I know that through his association with The New Pornographers AC Newman often gets stuck in that middling ground between Neko Case and Dan Bejar, but his third solo effort, Shut Down the Streets, is a statement of sorts. It demonstrates his knack for writing incredible pop songs with lush arrangements, built for longevity in your record collection.
“I’m Not Talking” threw me at first, opening with a few electronic flourishes before the guitar and the rest of the lush orchestration joins in. It all builds brilliantly, making way for AC Newman‘s voice, accompanied by Neko, to resonate with the listener. There’s something about listening to that distinctive voice that makes his songs so familiar, but even when the vocals subside, there’s beautiful music in between, which demonstrates the progress he’s made on this effort. In the past, his voice has really stuck out as the sole instrument on his solo recordings, but much care has been placed on the construction and arrangements of these tracks. “There’s Money in New Wave,” might sound mostly like a guitar strummed ballad, but tiny touches of percussion and string accents bring out the best in this song, making it more than your standard fare. Oh, and the high pitch of his voice always warms my heart.
But, I can see a lot of people saying that Shut Down the Streets is marked too much by the influence of Newman at the moment of writing this record, himself citing psychedelic-era singer-songwriters. With that being an obvious influence, I think it actually crafts a broader sound that benefits both the album and the listener. In the past, there’s always been that difficulty of escaping your main gig, or side gig (whatever he prefers to call it nowadays), with many songs seemingly coming across as polished demos for New Pornos. You won’t get that when you listen to a song like “You Could Get Lost Out Here,” which is an expansive song that unfolds at the typical pace, though brimming with twinkling electronics, eclectic percussive moments and quieted guitar picking. It’s like AC’s fronting the soundtrack to Peter and the Wolf…with more pop sensibility of course!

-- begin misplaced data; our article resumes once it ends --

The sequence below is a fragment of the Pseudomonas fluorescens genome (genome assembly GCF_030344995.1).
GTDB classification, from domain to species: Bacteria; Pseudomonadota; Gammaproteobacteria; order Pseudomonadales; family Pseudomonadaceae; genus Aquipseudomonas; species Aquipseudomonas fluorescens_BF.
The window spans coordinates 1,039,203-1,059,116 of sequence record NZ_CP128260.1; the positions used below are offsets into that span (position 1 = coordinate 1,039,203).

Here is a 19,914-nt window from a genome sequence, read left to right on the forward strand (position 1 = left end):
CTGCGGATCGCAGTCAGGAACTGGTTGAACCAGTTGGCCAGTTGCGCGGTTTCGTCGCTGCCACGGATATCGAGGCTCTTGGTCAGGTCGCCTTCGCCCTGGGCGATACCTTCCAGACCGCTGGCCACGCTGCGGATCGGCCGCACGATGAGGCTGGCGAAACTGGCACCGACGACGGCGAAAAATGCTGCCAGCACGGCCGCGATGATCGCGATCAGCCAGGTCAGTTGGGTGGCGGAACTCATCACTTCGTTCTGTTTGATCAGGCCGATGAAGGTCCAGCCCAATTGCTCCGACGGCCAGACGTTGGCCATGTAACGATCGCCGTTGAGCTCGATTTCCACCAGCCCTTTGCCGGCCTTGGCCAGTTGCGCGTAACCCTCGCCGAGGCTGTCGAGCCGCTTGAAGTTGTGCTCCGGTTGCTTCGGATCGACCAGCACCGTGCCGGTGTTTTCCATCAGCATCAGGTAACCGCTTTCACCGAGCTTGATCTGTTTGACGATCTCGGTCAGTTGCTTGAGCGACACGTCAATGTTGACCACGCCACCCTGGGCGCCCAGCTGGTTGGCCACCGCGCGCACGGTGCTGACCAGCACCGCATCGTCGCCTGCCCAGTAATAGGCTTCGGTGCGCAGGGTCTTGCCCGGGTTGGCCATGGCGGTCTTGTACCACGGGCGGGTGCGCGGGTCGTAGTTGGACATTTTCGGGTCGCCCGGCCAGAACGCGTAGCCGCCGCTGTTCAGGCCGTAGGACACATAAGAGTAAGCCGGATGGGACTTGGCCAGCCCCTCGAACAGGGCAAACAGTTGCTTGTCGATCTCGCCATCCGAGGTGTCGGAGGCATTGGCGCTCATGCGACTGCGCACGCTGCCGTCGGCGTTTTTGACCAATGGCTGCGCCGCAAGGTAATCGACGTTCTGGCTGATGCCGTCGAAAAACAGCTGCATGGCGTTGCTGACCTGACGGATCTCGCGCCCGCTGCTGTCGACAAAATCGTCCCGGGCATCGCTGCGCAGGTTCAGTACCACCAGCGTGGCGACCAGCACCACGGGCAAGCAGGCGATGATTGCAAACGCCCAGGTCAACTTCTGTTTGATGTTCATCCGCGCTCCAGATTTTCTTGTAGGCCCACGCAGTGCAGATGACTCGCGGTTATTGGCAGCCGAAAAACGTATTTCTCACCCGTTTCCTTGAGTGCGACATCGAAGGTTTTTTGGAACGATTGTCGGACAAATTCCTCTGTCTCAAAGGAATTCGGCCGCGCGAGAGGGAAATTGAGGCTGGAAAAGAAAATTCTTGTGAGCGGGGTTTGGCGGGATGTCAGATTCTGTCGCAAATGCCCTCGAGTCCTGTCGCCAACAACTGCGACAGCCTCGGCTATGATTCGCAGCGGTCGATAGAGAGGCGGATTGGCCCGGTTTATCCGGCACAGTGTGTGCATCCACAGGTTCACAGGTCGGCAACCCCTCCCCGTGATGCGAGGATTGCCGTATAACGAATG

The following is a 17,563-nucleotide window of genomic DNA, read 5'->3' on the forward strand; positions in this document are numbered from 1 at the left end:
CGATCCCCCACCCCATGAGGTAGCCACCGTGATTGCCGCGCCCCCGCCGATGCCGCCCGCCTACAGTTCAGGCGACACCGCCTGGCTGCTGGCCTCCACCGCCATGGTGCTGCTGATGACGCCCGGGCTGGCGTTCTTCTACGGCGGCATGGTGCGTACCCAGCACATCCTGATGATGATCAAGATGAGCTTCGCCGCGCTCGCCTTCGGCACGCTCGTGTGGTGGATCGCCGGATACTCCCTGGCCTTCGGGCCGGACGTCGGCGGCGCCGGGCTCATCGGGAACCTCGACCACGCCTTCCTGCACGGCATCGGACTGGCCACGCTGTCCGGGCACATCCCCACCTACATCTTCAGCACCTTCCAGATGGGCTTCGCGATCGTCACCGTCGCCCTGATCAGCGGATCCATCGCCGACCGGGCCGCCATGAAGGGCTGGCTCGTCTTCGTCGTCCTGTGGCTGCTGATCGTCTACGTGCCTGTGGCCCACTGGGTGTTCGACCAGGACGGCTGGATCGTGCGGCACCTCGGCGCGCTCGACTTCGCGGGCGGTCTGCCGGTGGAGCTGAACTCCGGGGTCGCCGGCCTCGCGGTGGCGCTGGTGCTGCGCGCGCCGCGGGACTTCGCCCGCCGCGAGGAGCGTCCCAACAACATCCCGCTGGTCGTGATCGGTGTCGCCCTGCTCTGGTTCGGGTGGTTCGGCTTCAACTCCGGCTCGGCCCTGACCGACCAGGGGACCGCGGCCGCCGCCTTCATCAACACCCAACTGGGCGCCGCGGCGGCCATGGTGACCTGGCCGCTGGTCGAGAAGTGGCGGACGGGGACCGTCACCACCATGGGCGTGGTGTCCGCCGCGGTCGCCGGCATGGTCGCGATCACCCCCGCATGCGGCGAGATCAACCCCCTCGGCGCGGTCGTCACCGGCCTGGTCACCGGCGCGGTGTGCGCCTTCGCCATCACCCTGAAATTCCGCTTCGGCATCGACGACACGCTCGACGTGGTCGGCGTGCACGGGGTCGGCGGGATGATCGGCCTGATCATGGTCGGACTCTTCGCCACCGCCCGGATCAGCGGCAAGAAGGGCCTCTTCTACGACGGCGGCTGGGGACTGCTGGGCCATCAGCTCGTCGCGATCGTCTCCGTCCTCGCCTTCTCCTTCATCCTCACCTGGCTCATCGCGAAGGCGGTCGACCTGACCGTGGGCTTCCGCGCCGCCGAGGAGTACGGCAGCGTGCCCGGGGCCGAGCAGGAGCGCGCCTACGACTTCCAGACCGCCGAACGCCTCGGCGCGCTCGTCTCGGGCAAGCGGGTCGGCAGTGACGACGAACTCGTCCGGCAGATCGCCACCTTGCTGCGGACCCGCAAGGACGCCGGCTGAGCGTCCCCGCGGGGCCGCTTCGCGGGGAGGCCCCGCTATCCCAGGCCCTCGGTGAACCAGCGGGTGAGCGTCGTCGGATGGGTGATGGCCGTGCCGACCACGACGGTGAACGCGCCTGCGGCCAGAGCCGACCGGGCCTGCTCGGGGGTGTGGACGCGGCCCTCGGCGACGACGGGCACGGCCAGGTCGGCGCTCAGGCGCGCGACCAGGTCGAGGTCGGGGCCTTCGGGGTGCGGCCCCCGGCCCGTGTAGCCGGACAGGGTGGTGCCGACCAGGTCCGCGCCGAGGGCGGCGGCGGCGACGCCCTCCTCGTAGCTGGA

Still, if you’re a true AC Newman fan you’ll find heaven in songs like “Wasted English,” a tune that features more vocal accompaniment from Case. It’s got an accordion that serves as the main backbone here, rather than the guitar, which is present, though distant. Or you might enjoy “Hostages” for its bounce and spirit, and again, Neko’s appearance. You see, I think he’s always had these tracks inside, but he just need a little help finding a new way to flesh the songs out. For the most part, Shut Down the Streets is very much what you’d expect from Mr. Newman, filled with splendid melodies/strong ballads, yet he’s differentiated himself slightly. He’s added a more complete sound by throwing in all the accompaniment at his disposal, filling out an album that’s both warm and rewarding, listen after listen. Surely his best to date.[audio:http://austintownhall.com/wp-content/uploads/2012/08/a_c_newman_not_talking.mp3]
Download:AC Newman – I’m Not Talking [MP3]
Shut Down the Streets is available now from Matador Records.